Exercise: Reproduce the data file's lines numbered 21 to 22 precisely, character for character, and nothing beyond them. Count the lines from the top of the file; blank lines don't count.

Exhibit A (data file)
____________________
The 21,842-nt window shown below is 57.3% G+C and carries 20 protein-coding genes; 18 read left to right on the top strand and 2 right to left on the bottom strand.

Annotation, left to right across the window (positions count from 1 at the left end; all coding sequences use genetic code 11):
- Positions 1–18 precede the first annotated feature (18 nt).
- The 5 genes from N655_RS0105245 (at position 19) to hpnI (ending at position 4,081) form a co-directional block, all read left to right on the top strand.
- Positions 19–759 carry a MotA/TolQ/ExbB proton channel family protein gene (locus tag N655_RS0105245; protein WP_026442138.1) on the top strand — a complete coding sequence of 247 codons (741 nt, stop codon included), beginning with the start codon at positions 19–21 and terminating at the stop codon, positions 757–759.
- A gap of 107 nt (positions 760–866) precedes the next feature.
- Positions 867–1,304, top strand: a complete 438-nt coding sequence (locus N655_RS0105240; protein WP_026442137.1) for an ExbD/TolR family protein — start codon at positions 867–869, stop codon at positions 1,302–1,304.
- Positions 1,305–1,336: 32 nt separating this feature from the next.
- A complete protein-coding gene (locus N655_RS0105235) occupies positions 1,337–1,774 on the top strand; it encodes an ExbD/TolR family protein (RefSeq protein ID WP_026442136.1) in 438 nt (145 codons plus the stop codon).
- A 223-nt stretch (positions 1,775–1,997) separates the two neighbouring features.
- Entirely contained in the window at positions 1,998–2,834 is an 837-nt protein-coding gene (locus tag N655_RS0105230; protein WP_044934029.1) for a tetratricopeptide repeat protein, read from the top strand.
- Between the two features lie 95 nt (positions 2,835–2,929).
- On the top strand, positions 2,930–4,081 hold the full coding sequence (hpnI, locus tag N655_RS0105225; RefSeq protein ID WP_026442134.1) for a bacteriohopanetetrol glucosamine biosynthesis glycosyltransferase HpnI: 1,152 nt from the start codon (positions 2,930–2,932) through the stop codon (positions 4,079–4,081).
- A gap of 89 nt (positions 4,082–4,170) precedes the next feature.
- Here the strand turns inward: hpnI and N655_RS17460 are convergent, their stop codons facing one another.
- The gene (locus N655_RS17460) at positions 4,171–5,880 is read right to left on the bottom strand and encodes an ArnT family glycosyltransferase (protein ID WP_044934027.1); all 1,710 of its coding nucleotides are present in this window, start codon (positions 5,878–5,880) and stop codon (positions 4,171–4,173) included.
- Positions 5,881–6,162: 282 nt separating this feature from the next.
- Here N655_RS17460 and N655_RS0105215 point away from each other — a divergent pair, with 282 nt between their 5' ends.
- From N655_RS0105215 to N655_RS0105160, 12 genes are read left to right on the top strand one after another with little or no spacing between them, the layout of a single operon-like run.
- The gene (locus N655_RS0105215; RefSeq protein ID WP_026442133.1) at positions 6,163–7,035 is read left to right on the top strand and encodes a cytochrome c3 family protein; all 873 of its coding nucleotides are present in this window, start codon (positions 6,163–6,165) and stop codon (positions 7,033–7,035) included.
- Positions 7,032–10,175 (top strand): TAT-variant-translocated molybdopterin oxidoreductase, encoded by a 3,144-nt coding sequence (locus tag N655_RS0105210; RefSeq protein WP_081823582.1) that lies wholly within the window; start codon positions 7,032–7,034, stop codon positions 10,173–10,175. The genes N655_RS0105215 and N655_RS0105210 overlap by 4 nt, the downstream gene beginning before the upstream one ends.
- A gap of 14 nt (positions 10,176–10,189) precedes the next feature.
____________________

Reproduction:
- Positions 7,032–10,175 (top strand): TAT-variant-translocated molybdopterin oxidoreductase, encoded by a 3,144-nt coding sequence (locus tag N655_RS0105210; RefSeq protein WP_081823582.1) that lies wholly within the window; start codon positions 7,032–7,034, stop codon positions 10,173–10,175. The genes N655_RS0105215 and N655_RS0105210 overlap by 4 nt, the downstream gene beginning before the upstream one ends.
- A gap of 14 nt (positions 10,176–10,189) precedes the next feature.